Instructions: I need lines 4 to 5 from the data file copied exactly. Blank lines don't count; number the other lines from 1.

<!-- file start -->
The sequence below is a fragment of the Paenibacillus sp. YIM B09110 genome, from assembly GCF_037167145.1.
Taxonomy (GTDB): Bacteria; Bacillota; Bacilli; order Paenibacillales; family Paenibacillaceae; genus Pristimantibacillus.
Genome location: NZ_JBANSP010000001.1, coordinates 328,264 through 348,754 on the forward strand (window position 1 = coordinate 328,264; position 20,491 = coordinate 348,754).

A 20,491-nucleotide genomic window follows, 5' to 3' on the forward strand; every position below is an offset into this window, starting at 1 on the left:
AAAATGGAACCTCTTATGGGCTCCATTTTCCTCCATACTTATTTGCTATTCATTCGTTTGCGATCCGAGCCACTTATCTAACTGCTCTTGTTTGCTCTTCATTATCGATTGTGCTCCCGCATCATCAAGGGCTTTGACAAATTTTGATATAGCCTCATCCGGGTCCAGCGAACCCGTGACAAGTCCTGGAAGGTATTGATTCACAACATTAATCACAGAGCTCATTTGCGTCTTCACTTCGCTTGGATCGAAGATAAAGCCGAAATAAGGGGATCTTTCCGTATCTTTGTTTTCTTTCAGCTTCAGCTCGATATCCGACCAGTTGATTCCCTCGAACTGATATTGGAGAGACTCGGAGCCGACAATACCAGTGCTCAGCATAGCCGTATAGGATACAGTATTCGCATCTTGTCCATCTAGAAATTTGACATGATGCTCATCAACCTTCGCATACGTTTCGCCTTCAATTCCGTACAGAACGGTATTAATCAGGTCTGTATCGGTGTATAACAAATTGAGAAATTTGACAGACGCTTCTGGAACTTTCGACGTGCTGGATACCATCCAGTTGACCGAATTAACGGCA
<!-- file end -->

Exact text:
A 20,491-nucleotide genomic window follows, 5' to 3' on the forward strand; every position below is an offset into this window, starting at 1 on the left:
AAAATGGAACCTCTTATGGGCTCCATTTTCCTCCATACTTATTTGCTATTCATTCGTTTGCGATCCGAGCCACTTATCTAACTGCTCTTGTTTGCTCTTCATTATCGATTGTGCTCCCGCATCATCAAGGGCTTTGACAAATTTTGATATAGCCTCATCCGGGTCCAGCGAACCCGTGACAAGTCCTGGAAGGTATTGATTCACAACATTAATCACAGAGCTCATTTGCGTCTTCACTTCGCTTGGATCGAAGATAAAGCCGAAATAAGGGGATCTTTCCGTATCTTTGTTTTCTTTCAGCTTCAGCTCGATATCCGACCAGTTGATTCCCTCGAACTGATATTGGAGAGACTCGGAGCCGACAATACCAGTGCTCAGCATAGCCGTATAGGATACAGTATTCGCATCTTGTCCATCTAGAAATTTGACATGATGCTCATCAACCTTCGCATACGTTTCGCCTTCAATTCCGTACAGAACGGTATTAATCAGGTCTGTATCGGTGTATAACAAATTGAGAAATTTGACAGACGCTTCTGGAACTTTCGACGTGCTGGATACCATCCAGTTGACCGAATTAACGGCA